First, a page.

Al-Rajhi, in turn, expressed her gratitude for the support that the Saudi cultural community received from the ministry.
“With your continuing encouragement and support to the knowledge and cultural movement in Saudi Arabia, the future will even be brighter with more and more steps,” she replied.
She said that some of the journal’s articles were free to access for readers on the Mana platform and that issues would also be sent to Saudi and Arab universities.
Al-Rajhi, who is the co-founder of Mana, said the journal could contribute to strengthening the Kingdom’s philosophical movement and that the encouragement of academic publishing in the field of philosophy was the pinnacle of this movement.
“To write a philosophical paper in a systematic way that adheres to the accuracy and academic standards in writing, and for the scientific community to read what you write, is a great thing and a beginning that can be both built and expanded upon. Moreover, we believe that the international character of the SJPS allows Saudi researchers to learn about the research output of their colleagues around the world.”
Al-Rajhi explained what distinguished the SJPS from other Arab and international refereed journals. It did not just present research papers, but a variety of content.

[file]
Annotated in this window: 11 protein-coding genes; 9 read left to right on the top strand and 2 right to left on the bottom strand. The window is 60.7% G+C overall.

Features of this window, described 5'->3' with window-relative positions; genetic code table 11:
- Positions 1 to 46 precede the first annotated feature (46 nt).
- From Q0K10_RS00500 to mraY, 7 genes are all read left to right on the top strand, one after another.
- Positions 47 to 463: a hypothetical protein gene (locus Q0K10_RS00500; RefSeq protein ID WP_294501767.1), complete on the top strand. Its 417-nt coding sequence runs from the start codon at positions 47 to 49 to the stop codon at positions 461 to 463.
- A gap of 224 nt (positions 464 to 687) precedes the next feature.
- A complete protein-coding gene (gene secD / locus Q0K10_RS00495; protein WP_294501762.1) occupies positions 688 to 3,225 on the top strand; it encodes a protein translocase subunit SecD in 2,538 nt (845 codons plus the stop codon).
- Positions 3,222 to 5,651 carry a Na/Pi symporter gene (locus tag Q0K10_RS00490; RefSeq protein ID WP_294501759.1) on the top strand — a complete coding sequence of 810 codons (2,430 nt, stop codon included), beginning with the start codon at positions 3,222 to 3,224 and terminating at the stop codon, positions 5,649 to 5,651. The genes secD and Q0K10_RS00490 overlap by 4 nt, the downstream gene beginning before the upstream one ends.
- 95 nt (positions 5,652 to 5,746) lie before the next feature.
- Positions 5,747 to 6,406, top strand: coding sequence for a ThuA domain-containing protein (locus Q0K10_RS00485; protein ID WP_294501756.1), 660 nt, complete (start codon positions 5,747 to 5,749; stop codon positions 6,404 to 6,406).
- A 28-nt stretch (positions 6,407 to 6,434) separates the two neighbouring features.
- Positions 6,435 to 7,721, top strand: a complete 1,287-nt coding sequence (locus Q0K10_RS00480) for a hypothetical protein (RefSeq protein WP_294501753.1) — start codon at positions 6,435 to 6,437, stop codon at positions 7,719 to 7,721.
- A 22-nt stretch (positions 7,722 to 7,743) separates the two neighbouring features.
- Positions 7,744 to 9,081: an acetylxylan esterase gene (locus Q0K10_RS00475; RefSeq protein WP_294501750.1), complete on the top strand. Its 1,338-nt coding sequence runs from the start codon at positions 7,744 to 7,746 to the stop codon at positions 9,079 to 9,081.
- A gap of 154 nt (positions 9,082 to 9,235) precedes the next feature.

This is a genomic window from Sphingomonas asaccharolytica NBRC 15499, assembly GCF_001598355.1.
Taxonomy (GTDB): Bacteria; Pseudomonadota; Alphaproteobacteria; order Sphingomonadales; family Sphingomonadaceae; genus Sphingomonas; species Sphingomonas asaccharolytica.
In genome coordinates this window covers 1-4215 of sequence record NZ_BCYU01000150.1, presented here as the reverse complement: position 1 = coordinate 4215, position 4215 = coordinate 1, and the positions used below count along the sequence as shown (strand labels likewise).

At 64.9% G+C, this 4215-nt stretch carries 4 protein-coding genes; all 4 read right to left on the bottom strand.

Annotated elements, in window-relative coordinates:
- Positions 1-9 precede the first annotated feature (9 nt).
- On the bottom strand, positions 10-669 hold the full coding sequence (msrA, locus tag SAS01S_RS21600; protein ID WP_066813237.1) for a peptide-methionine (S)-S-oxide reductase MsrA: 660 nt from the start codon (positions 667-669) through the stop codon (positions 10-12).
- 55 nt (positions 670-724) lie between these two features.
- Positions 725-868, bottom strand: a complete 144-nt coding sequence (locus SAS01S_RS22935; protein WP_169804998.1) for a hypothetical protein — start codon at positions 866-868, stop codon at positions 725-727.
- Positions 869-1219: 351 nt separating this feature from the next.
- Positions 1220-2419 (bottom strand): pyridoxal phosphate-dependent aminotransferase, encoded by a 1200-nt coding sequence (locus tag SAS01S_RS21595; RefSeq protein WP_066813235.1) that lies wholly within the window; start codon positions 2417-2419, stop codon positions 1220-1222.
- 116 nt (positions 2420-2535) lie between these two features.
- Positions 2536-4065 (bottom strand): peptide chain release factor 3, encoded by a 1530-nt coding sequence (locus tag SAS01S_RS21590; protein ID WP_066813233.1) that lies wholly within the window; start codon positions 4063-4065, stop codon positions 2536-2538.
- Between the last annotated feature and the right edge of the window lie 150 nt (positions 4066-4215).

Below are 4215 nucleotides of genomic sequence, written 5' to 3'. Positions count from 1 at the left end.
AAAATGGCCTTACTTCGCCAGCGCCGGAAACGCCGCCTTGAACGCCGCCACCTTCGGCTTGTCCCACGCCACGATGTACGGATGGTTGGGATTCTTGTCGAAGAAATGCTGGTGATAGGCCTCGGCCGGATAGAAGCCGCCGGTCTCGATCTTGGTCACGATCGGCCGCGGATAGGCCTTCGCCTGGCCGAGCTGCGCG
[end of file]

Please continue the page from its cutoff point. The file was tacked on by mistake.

“This content included an introductory essay on a philosophical topic, an introductory essay about a philosopher, an introduction to a research project, translations of two valuable texts from English into Arabic, and finally a statistical analysis of the publications of the most important international publishing houses in the second half of 2020.”
She said there was a clear philosophical activity in Saudi Arabia that nobody could ignore and that it was part of the country’s general cultural activity, adding that had it not been for the “official institutions’ support of this activity, it would not have appeared this way.”
The next desired step within the Saudi philosophy community was to teach the subject in the country’s universities as an independent academic discipline, she said.
“We have tried to create a kind of intersection between philosophy and academia, and we are hopeful that it will be a step that paves the way toward establishing the first departments of philosophical studies in Saudi universities.”
Among the open access articles are a paper from the US-Lebanese philosopher Raja Halwani, who is a philosophy professor at the School of the Art Institute of Chicago.